|National motto: ...|
|Official:||Aragonese and Catalan|
|Other:||València, Múrcia, Zaragoza|
|Prime Minister:||Jusé Inacio Navarro|
Aragon is a unitary state subdivided into six regions and several provinces:
The regions and provinces are:
|Country of Catalonia||Barcelona||Barcelona||Barcelona|
|Country of Valencia||Valencia||Alacant||Alacant|
|Castellon||Castellon de a Plana|
|Region of Murzia||Murcia||Albacete||Albacete|
|Balear Islands||Palma||Mallorca||Palma de Mallorca|
Among the first known cities in Iberia was Cartagena, a permanent trading depot established by the Carthaginians along the Murcian coast. Later, when Rome ruled much of Europe, the land area now known as Aragon was called Hispania Terraconensis.
Valencia was founded by the Romans in 137 BC on the site of a former Iberian town, near the river Turia. This river was rerouted in modern times following a terrible flood, and the dry bed was converted into a park.
The Visigoths took over following the demise of Rome, but were supplanted first by Moors, then Aragonese and Moors again. It was incorporated into the Kingdom of Valencia in 1238. Following the dissolution of the Roman Empire and the fall of the Visigoths to the invading Moors the southernmost counties of the Frankish empire were protected by the buffer state of ‘Marca Hispania’ the area in and around Barcelona.
This area named Catalonia attributes its name to Ramon Berenguer III, the Count of Barcelona, who was often referred to as catalanius heroes, rector catanicus, and dux catalanensis. In the 12th century texts where these titles are given, reference is made to the catalanenses appearing beside gots or Goths, the people of southern France.
Beginning in 1035 Aragon was the name of an independent kingdom ruling not only the present territories, but the Balearic Islands, Valencia, Murcia, Sicily, Naples and Sardinia, though a later schism took away Naples, Sicily and Sardinia.
Catalonia joined Aragon in 1137 when the counts became the Aragonese kings, but Catalonia and Aragon retained their traditional rights, as did Murcia until the western Iberian coast was solidified into the Kingdom of Aragon by the 13th century.
King Ferdinand V of Aragon, Sicily and Naples tried to solidify the Iberian Peninsula in 1469 through his bid to marry Isabella of Castilla-León, but the highly independent queen refused to marry and surrender her rule, and the two Kingdoms remained divided.
- Isabella of Castile was not the first heir of the Castilian crown. Her newphew inherited Castile-Leon, and Ferdinand, and his grand-son Charles I (Emperor Charles V), and descendants had no real claim over Castile Leon --Chlewey
Ferdinand V was incensed and carried out protracted wars with Castilla-León for nearly 30 years before Ferdinand was deposed by supporters of his son, and the kingdom passed on. Catalonia became the center of Aragon’s industrialization, and remains so to this day.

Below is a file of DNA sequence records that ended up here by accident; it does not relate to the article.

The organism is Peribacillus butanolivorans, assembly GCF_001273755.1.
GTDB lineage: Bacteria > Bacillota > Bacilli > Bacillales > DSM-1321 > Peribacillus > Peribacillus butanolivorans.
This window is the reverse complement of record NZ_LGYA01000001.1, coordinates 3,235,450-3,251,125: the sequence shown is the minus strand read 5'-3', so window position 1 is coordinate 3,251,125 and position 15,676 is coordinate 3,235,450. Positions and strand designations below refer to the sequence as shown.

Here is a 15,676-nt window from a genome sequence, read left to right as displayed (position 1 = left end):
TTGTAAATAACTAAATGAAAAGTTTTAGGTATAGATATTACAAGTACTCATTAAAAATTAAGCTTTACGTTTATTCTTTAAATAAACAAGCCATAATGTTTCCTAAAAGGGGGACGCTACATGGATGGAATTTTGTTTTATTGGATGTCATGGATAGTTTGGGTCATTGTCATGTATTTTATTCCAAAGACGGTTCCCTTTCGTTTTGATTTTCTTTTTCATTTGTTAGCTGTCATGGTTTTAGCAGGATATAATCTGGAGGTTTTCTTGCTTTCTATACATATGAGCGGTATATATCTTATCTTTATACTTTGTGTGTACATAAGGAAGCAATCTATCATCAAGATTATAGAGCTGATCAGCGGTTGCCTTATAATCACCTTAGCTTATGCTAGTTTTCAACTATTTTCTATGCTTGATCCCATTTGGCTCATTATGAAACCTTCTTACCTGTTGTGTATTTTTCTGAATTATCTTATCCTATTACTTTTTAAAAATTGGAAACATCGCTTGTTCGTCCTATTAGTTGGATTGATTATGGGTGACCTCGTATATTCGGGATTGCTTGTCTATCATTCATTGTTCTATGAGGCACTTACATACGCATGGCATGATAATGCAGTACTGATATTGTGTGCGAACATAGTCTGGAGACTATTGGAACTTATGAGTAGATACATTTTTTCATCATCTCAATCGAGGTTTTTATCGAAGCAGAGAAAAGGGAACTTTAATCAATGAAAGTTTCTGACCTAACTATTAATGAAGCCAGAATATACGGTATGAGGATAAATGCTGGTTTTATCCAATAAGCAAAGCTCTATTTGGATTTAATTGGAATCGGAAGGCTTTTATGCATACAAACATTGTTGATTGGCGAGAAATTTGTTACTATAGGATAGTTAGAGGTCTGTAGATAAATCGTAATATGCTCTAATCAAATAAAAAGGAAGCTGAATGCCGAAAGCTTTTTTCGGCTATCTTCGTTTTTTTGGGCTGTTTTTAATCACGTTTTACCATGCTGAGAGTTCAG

The Mediterranean Aragonese Empire
From 1035 until 1479, Aragon was the name of an independent kingdom ruling not only the present kingdom of Aragon, but, from 1137, was also the name of a Crown spanning the Kingdom of Aragon and Catalonia, and later the Balearic Islands, Valencia, Sicily, Naples and Sardinia.
While Zaragoza was the capital, the real centre of this kingdom was Barcelona, since it was a seaport located near the geographical center of the Crown, and also one of the political centers of the Crown, with its Consell de Cent ruling the laws of Catalonia. Other important seaports were Valencia and Mallorca. Both Zaragoza and Valencia had a larger population than Barcelona until the 18th century (long after the Aragonese Empire had been absorbed into Spain), when the walls of Barcelona were taken down and the city outgrew all others in the territories of the former Crown.
Some present-day historians may call the Crown the "Catalan-Aragonese Confederation", since this reflects the composition of the state, but its most usual name is "Crown of Aragon". Barcelona was the center of what was in many ways a Mediterranean Empire, ruling the Mediterranean Sea and setting rules for the entire sea (for instance, in the Llibre del Consolat del Mar, a compilation of maritime law in Catalan).
The Christian kingdoms that we now know as Spain spent the Middle Ages after 722 in an intermittent struggle called the Reconquista. This struggle pitted the northern Christian kingdoms against the Islamic kingdoms of the south and among themselves.